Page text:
A radioisotope tracer containing a small amount of radioactive material is injected into a vein through a small needle. In some cases an initial scan will be performed immediately after the injection to determine the blood flow pattern to the part of the body being scanned. Following the injection, it takes two to three hours for the radioisotope to enter the bones. During this time you should drink several glasses of water or other fluids. After two to three hours, the scan is performed using a gamma camera which detects the amount and location of the radioisotope in the bones. The scan with the gamma camera takes approximately thirty to sixty minutes.
An allergic reaction to the injected radiotracer is extraordinarily rare. Also, a small dose of radiation, similar to that obtained from an X-ray study, occurs during the bone scan.
In certain instances an MRI examination may provide information similar to that obtained from a bone scan.
There are no aftereffects from a bone scan. By 48 hours after the procedure, any radioactivity present in the body as a result of the scan has completely disappeared.
Based on the results of the bone scan, other tests may be suggested including routine radiographs, and/or a CT, MRI or ultrasound.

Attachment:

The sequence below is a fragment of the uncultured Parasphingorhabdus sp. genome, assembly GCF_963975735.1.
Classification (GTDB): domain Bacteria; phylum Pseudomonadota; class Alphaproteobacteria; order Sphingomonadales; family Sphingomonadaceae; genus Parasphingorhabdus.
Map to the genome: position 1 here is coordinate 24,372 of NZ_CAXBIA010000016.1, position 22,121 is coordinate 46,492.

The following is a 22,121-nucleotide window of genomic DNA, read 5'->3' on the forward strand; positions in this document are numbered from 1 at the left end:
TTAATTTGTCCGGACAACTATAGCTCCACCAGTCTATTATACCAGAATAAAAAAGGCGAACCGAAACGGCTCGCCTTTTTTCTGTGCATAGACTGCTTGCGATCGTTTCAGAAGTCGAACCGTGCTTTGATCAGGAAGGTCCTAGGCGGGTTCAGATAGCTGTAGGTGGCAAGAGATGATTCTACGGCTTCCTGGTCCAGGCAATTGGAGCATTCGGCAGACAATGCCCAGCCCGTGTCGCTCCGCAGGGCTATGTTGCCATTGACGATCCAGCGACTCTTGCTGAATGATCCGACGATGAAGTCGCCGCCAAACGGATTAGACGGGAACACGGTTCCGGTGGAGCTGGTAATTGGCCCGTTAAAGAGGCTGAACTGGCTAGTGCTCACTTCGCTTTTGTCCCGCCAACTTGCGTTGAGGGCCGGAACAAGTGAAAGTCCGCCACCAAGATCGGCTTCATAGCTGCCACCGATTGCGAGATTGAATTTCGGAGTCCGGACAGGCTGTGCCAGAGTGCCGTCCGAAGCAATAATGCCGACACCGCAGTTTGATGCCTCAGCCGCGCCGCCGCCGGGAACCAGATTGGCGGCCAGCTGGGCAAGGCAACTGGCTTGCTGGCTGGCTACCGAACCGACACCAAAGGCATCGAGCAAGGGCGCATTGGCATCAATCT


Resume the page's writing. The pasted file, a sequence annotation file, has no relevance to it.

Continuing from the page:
A lung scan is ordered to determine if blood clots in the arteries of the lungs are the cause of chest pain, shortness of breath, or abnormal findings on X-rays or laboratory examinations.
There is no preparation required for a lung scan.
There are two parts to a lung scan. The first part is known as the ventilation scan. For the ventilation scan a mask is placed over your face and you inhale a radioactive aerosol. A scan is then performed with a gamma camera which identifies the distribution of the aerosol in the lungs. The second part of the examination is the perfusion scan. The perfusion scan involves an injection of a radioactive isotope tracer into a vein in the arm using a small needle. Immediately after the injection, scans are done with a gamma camera which show the distribution of the injected radioisotope in the lungs.
There are no significant risks associated with a lung scan. The radiation dose received from a lung scan is similar to that of a chest X-ray.